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National Coalition of Motorcyclists (NCOM)

HELMET LAW PROPOSED IN CHICAGO Motorcyclists would be required to wear helmets when they ride through the Windy City if local politicians get their way. A city-wide helmet law has been proposed by Alderman Edward Burke to combat a rise in fatal motorcycle accidents, and Mayor Richard Daley is backing the measure but wants to extend the requirement to include bicycle riders and skaters.

ABATE of Illinois has cautioned the Chicago City Council to think twice about enacting a helmet law within its city limits, citing a 1999 law that states; “No unit of local government, including a home-rule unit, may enact any ordinance requiring motorcycle users to wear protective head gear.”

Ald. Burke said that if Chicago can mandate that bicycle messengers wear helmets and bright-colored safety vests, then the city can use its sweeping home-rule authority to mandate that motorcycle riders wear helmets.

Mayor Daley stated that the city should do what the state legislature has failed to do, and that it should not only be a law for motorcycle riders to wear a helmet, but that a helmet requirement should be put in insurance policies. "You should not get an insurance policy unless you have it," Daley said. "How do you get insurance to ride a motorcycle without a helmet?"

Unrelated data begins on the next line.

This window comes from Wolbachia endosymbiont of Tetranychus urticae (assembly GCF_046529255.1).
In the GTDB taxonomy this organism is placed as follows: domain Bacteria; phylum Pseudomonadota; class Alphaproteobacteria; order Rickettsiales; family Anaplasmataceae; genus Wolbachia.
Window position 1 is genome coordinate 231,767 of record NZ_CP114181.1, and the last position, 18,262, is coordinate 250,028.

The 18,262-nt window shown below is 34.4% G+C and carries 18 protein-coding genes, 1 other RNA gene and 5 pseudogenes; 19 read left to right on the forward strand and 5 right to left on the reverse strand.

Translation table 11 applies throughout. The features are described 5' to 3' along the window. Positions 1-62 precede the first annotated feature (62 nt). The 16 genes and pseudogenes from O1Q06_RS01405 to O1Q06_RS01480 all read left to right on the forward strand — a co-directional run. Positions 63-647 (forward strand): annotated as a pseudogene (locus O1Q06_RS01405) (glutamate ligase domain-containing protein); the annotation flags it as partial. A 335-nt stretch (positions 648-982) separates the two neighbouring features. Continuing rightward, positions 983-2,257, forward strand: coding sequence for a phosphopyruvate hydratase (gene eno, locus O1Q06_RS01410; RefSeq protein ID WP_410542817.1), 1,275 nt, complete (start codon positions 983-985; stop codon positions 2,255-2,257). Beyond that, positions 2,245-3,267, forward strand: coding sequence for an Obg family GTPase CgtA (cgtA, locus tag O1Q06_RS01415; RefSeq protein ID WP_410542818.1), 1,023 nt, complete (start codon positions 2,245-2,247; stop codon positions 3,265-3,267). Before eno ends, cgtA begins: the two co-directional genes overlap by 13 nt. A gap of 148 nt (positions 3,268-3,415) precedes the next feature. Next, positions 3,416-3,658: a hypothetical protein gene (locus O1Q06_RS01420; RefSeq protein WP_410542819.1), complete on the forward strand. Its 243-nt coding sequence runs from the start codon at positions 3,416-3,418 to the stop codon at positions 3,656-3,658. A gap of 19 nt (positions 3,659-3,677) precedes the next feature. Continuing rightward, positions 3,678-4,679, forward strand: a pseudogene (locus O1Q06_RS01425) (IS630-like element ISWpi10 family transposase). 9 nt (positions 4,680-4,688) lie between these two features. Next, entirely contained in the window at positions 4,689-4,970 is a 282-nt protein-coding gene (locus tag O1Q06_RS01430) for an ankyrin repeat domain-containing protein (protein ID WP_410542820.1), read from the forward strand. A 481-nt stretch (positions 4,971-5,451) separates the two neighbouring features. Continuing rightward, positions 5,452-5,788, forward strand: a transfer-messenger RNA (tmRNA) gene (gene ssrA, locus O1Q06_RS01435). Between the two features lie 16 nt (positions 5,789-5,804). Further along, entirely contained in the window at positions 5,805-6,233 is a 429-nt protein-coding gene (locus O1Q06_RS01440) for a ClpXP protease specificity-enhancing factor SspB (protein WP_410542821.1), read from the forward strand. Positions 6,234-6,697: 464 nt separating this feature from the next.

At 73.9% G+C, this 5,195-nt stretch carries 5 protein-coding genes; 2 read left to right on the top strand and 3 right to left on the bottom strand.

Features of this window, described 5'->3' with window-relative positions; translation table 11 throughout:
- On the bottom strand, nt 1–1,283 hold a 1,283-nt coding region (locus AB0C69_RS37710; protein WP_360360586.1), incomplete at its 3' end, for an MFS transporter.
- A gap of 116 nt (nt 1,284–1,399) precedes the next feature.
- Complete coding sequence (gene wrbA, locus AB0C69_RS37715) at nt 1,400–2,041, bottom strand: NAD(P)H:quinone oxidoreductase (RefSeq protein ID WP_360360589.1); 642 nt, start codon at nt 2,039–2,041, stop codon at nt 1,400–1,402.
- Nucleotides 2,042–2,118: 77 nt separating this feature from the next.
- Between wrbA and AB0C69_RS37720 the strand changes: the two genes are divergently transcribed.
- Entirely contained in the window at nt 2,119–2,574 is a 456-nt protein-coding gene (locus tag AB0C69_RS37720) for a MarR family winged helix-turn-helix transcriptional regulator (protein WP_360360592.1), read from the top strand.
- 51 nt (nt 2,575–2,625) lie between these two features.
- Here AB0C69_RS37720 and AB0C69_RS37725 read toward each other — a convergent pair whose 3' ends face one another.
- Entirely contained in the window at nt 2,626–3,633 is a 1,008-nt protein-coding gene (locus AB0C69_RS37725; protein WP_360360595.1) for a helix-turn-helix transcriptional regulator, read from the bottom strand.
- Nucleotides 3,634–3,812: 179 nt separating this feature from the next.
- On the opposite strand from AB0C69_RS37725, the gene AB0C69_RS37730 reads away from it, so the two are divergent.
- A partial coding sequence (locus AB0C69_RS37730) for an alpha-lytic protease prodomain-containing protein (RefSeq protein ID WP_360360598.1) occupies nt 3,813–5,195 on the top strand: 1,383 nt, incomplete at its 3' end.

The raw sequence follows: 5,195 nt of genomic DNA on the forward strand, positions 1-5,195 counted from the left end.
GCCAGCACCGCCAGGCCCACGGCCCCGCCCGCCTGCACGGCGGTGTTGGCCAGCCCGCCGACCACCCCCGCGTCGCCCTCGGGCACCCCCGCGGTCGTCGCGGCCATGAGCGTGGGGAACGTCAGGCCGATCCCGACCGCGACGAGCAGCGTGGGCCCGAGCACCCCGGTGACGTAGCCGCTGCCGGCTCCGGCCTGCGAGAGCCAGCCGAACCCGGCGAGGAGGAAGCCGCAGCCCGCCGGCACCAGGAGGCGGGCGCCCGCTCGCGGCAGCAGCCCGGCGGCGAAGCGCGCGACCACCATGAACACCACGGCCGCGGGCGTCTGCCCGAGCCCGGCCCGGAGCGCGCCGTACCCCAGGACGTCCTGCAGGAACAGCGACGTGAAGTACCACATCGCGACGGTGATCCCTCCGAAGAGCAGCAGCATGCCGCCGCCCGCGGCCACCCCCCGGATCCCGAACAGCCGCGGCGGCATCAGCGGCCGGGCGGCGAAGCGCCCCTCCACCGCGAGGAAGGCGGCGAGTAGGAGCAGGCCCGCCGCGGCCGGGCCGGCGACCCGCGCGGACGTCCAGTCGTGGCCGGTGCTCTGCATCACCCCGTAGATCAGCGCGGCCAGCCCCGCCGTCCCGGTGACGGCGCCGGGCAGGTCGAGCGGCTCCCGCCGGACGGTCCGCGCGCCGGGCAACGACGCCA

"We understand that recent tragic events are spurring the city council to 'do something' about motorcycle safety," said ABATE spokesperson Cheryl Pearre. "However, we find it unfortunate that the council has chosen to antagonize the state's many thousands of responsible riders with this proposed ordinance. Excessive speed, reckless driving, and alcohol all factored into the incidents leading up to this proposed ordinance. ABATE of Illinois believes strongly that education and vigorous enforcement of existing traffic laws speaks more directly to the problem of irresponsible ridership than does a helmet law."

"In 1999, the General Assembly saw the wisdom in preempting local jurisdiction over helmet use," continued Pearre. "If the Chicago City Council ignores the preemption statute and passes a local helmet use ordinance, ABATE of Illinois will employ the legal and legislative means necessary to ensure that state law is enforced, and that the rights of responsible motorcyclists are preserved."

NUDE RIDER DIES DOING STUNT It's no wonder that motorcycle fatality statistics are on the increase when you consider the rising popularity of "extreme" street riding, with sport bike riders performing wheelies, stoppies and other high speed antics on public roadways, often hot-dogging for the camera. Holding It Big Entertainment specializes in filming such street stunts, but the company president is now facing charges of reckless endangerment and negligent driving stemming from a rider's fatal wheelie. On Sept 12, 21-year-old Shaun P. Matlock of Frederick, MD died when he was performing a wheelie, riding without pants, and crashed into a tow truck parked on US 340.